In this article we describe the humidity, how to measure it, how it changes in different weather situations and how location and season will affect it.
Humidity is defined as the amount of moisture in a given air mass. There are several ways to indicate or measure the humidity, but relative humidity is the most common way.
Simplified, relative humidity can be described as the ratio between the actual amount of water vapor to the maximum amount in a given volume of air. At 100% relative humidity, the air is totally saturated with water vapor and cannot hold more moisture.
The absolute amount of water vapor depends on the temperature, as warm air can contain more moisture. Therefore, high relative humidity, can feel very differently depending on the temperature.
The dew point is an important parameter to understand in order to predict the humidity. Dew point is the temperature at which air becomes saturated with water vapor. A big difference between the temperature and the dew point, will therefore mean low relative humidity and a small difference a higher relative humidity.
Especially in offshore locations, where the temperature is rather stable due to the slow changing water temperatures, the dew point is a good indicator of the risk of mist/fog.
For more about mist/fog, see this article.
When the relative humidity reaches 100%, clouds will form (or fog if at the surface), and precipitation can then form - depending on the temperature, vertical extent of the cloud and number of aerosols.
However, the relative humidity is not necessary 100% at the surface when it is raining. Actually, the relative humidity can be relatively low when the rain starts in connection with a warm front as the air typically is rather cold and dry ahead of the front. If the air is dry enough, the rain can evaporate before reaching the surface. The evaporation will gradually cause the relative humidity to increase, and the rain droplets will then eventually reach the surface. After a while with rain, the relative humidity will often be close to 100%.
After a passing cold front, colder air with lower dew points will normally prevail. It will often feel like the air is drier (absolute humidity will be lower), but the relative humidity is not always significantly lower than in the warm airmass ahead of the cold front.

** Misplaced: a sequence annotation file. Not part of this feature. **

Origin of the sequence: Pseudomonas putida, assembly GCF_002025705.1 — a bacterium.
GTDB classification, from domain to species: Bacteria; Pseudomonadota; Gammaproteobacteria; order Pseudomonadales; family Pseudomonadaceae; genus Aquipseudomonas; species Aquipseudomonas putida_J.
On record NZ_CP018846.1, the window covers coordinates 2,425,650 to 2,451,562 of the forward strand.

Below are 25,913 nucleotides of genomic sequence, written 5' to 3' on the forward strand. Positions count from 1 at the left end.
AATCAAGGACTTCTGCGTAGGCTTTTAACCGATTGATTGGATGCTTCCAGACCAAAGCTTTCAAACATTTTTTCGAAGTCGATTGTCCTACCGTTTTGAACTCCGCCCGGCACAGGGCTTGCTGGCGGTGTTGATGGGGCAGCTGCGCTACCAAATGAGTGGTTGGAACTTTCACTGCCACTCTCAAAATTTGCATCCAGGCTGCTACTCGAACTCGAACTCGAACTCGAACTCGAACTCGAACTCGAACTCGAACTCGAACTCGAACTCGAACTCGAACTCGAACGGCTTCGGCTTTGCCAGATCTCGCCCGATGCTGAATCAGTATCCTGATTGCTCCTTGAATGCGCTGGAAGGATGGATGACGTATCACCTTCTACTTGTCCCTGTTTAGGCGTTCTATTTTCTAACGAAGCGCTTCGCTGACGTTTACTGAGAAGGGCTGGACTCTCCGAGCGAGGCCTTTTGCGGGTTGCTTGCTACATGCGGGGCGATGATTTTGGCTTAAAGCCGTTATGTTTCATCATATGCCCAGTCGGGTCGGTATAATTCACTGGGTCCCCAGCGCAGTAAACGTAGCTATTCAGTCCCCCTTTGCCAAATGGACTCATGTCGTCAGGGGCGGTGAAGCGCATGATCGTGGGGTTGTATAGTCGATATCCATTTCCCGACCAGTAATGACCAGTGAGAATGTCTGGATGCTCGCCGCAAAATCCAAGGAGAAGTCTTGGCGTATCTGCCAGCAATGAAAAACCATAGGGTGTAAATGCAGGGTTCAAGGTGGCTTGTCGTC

However, the highest relative humidity, besides from in passing fronts, is still commonly found in the warm air mass between a warm front and a cold front – also known as the warm sector.
The affecting wind
Strong wind speeds near the surface will create turbulence that will mix the airmass near the surface with the air just above. In situations with a high relative humidity and mist/fog, increasing winds will often result in improved visibility near the surface. However, the moisture could sometime be trapped in a temperature inversion a couple of hundred meters above the surface as low clouds – but at least the visibility at the surface will improve significantly and the relative humidity will then be lower.
Winter vs Summer
Humid air during the winter typically means misty weather most of the day, with little variation in temperature and cloud cover. In the summer, a high humidity can be associated with misty weather as well, but also with the possibility of severe thunderstorms.
Inland vs offshore
The relative humidity will in general decrease during spring/early summer as the air temperature increases and then rise again late summer/autumn - but the absolute humidity will increase as warm air can contain more water vapor.
The variation of relative humidity will depend on the location. An inland location will typically have a larger variation between the seasons than a coastal/offshore location.
In offshore locations, the temperature of the surrounding water will have a big impact on the relative humidity. Cold waters (due to a cold winter or upwelling of cold water) combined with a warm maritime air mass (read this article for more about air masses) will cause a high relative humidity, with risk of fog and mist.
There is also a clear diurnal variation in the relative humidity, especially during the summer when the days are longer. This diurnal variation is more profound over land due to the larger diurnal variation of the air temperature.